The Public Defender of Rights - Age discrimination at work
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Age discrimination at work

19. 03. 2019

The Defender inquired into a complaint where the complainant alleged that his employer was discriminating against employees because of their age. Allegedly, employees over 65 years of age were being offered less favourable contracts as concerned their term, number of working hours and sources of funding. The complainant filed a complaint against unequal treatment at the District Labour Inspectorate. Shortly after the employer learnt about this fact, it informed the complainant that his contract would not be extended. The Inspectorate carried out an inspection and found a violation of the prohibition of discrimination, but did not initiate administrative proceedings. After one year had passed, the employer’s liability for an administrative offence expired. 

Defender´s inquiry into the case confirmed that the employer had committed discrimination on grounds of age. The employer applied rules according to which employees over 65 years of age were mainly offered fixed-term contracts and their salaries were paid from an institutional (i.e. certainly available) budget only up to 50% of their working hours; the remuneration for the remaining working hours depended on limited grant money. These rules meant that the numbers of hours worked by employees over 65 were often reduced.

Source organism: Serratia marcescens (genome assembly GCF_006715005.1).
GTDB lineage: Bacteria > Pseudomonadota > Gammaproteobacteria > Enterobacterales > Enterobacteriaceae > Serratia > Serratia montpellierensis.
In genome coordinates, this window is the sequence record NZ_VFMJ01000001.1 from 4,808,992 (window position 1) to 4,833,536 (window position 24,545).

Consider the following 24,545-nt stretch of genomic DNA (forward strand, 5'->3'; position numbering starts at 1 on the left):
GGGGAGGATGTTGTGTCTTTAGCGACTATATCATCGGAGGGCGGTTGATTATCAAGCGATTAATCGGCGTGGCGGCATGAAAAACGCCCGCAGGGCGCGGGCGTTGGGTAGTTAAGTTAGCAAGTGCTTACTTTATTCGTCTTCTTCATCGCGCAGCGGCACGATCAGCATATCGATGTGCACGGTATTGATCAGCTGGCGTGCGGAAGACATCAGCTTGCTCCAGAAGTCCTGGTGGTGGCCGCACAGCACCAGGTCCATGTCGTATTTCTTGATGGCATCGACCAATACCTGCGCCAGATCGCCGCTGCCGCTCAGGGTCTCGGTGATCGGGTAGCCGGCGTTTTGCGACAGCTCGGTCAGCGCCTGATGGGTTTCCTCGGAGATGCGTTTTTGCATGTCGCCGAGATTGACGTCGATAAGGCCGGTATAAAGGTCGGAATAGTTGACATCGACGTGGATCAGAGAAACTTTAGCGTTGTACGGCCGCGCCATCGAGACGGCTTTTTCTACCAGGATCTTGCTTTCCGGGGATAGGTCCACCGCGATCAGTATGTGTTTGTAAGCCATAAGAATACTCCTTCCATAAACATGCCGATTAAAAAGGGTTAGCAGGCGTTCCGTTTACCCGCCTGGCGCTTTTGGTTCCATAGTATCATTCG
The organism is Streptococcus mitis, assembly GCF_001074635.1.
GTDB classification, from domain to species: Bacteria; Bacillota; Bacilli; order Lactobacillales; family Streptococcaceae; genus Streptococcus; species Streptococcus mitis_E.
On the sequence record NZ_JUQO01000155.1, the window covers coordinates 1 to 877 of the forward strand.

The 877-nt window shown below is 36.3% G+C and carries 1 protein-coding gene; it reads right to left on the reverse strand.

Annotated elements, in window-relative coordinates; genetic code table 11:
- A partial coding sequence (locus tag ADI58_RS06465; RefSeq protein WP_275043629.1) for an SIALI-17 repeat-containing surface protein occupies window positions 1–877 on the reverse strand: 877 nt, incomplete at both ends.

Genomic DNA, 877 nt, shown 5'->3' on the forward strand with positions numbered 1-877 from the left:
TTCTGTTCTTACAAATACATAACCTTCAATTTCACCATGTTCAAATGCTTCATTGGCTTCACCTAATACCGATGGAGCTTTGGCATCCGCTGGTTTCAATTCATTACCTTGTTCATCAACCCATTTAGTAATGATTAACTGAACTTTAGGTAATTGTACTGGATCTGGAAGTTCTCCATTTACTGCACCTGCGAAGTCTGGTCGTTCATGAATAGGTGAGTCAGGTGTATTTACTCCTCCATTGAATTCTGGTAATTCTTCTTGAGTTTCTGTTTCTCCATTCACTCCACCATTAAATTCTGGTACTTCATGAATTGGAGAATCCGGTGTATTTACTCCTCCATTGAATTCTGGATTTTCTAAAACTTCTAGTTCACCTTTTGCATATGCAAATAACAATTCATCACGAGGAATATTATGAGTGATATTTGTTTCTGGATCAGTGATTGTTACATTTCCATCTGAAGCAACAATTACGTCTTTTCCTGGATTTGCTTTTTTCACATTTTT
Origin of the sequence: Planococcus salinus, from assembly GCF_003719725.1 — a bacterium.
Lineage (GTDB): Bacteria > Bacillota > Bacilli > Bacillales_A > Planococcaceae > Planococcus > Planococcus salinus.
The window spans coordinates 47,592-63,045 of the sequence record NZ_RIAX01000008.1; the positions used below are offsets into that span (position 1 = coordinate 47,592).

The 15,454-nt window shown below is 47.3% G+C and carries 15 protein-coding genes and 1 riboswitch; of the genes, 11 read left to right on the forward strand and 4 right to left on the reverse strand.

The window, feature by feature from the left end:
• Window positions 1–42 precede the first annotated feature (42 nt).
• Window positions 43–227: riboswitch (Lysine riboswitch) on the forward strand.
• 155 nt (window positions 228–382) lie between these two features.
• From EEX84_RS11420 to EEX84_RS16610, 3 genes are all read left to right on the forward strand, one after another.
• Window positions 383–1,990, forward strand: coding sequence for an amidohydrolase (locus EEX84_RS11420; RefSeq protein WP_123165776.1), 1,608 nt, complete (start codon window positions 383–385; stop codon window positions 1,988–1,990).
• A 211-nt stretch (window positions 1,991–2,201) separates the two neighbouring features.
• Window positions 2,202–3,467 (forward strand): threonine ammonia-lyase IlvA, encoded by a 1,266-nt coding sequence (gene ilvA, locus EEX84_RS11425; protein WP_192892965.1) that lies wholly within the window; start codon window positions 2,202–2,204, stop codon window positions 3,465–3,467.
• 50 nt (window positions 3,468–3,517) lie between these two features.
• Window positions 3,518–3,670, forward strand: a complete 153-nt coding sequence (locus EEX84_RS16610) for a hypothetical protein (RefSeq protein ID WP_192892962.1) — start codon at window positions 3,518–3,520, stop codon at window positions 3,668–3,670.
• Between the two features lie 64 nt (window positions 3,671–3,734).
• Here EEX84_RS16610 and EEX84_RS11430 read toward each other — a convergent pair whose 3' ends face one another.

Younger employees were offered indefinite-term full-time contracts and their salaries were largely paid from the institutional budget. This conduct was not justified by objective reasons based on the nature of their work (they were research workers).

As concerns the Inspectorate’s activities, Ombudwoman concluded that it had made an error as it had disclosed the identity of the complainant to the employer, which potentially infringed on the complainant’s legitimate interests beyond the scope necessary to conduct an inspection; it had also failed to deal with the complainant’s complaint without delay, and despite having identified a justified suspicion that an offence had been committed, it had failed to initiate administrative proceedings.

Ombudswoman did not consider the authority’s subsequent measures sufficient and so she issued a final statement where she suggested additional remedial measures, inter alia that the Inspectorate ensured that inspectors in future inspections would not disclose the complainant’s identity unless the statutory conditions were met (i.e. that the complainant consents to the disclosure of his or her identity and such procedure is necessary to ensure proper finding of facts).

The inspectorate adopted the proposed remedial measures and promised that all inspectors would comply with my recommendations and observe the described lawful procedure. The Defender subsequently closed the case.

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